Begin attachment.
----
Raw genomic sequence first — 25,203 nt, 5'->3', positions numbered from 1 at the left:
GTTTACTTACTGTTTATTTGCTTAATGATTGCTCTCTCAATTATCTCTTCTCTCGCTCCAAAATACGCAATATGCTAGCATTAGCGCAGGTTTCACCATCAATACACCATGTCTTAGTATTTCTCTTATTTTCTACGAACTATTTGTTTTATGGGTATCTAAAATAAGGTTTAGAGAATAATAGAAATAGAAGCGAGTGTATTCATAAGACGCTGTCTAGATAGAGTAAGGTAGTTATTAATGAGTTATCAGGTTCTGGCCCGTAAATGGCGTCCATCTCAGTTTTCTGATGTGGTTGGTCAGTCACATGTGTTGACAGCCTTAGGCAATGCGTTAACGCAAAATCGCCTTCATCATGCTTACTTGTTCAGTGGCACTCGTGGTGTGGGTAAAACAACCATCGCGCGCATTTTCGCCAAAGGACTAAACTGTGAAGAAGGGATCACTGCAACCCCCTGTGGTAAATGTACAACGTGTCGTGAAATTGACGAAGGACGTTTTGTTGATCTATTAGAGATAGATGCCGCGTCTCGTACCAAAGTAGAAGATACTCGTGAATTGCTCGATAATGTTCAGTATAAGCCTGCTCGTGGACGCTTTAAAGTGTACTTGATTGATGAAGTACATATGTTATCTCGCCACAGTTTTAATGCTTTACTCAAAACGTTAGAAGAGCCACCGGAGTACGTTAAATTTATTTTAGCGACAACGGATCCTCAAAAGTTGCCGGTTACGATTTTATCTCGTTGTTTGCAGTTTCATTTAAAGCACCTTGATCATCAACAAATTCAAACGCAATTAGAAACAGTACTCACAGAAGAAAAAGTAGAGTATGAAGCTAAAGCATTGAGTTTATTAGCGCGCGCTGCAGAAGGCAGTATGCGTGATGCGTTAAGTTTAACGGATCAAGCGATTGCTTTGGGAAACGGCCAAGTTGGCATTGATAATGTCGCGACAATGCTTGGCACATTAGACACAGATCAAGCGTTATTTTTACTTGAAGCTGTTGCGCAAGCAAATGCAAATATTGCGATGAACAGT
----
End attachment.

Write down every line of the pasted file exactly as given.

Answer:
Raw genomic sequence first — 25,203 nt, 5'->3', positions numbered from 1 at the left:
GTTTACTTACTGTTTATTTGCTTAATGATTGCTCTCTCAATTATCTCTTCTCTCGCTCCAAAATACGCAATATGCTAGCATTAGCGCAGGTTTCACCATCAATACACCATGTCTTAGTATTTCTCTTATTTTCTACGAACTATTTGTTTTATGGGTATCTAAAATAAGGTTTAGAGAATAATAGAAATAGAAGCGAGTGTATTCATAAGACGCTGTCTAGATAGAGTAAGGTAGTTATTAATGAGTTATCAGGTTCTGGCCCGTAAATGGCGTCCATCTCAGTTTTCTGATGTGGTTGGTCAGTCACATGTGTTGACAGCCTTAGGCAATGCGTTAACGCAAAATCGCCTTCATCATGCTTACTTGTTCAGTGGCACTCGTGGTGTGGGTAAAACAACCATCGCGCGCATTTTCGCCAAAGGACTAAACTGTGAAGAAGGGATCACTGCAACCCCCTGTGGTAAATGTACAACGTGTCGTGAAATTGACGAAGGACGTTTTGTTGATCTATTAGAGATAGATGCCGCGTCTCGTACCAAAGTAGAAGATACTCGTGAATTGCTCGATAATGTTCAGTATAAGCCTGCTCGTGGACGCTTTAAAGTGTACTTGATTGATGAAGTACATATGTTATCTCGCCACAGTTTTAATGCTTTACTCAAAACGTTAGAAGAGCCACCGGAGTACGTTAAATTTATTTTAGCGACAACGGATCCTCAAAAGTTGCCGGTTACGATTTTATCTCGTTGTTTGCAGTTTCATTTAAAGCACCTTGATCATCAACAAATTCAAACGCAATTAGAAACAGTACTCACAGAAGAAAAAGTAGAGTATGAAGCTAAAGCATTGAGTTTATTAGCGCGCGCTGCAGAAGGCAGTATGCGTGATGCGTTAAGTTTAACGGATCAAGCGATTGCTTTGGGAAACGGCCAAGTTGGCATTGATAATGTCGCGACAATGCTTGGCACATTAGACACAGATCAAGCGTTATTTTTACTTGAAGCTGTTGCGCAAGCAAATGCAAATATTGCGATGAACAGT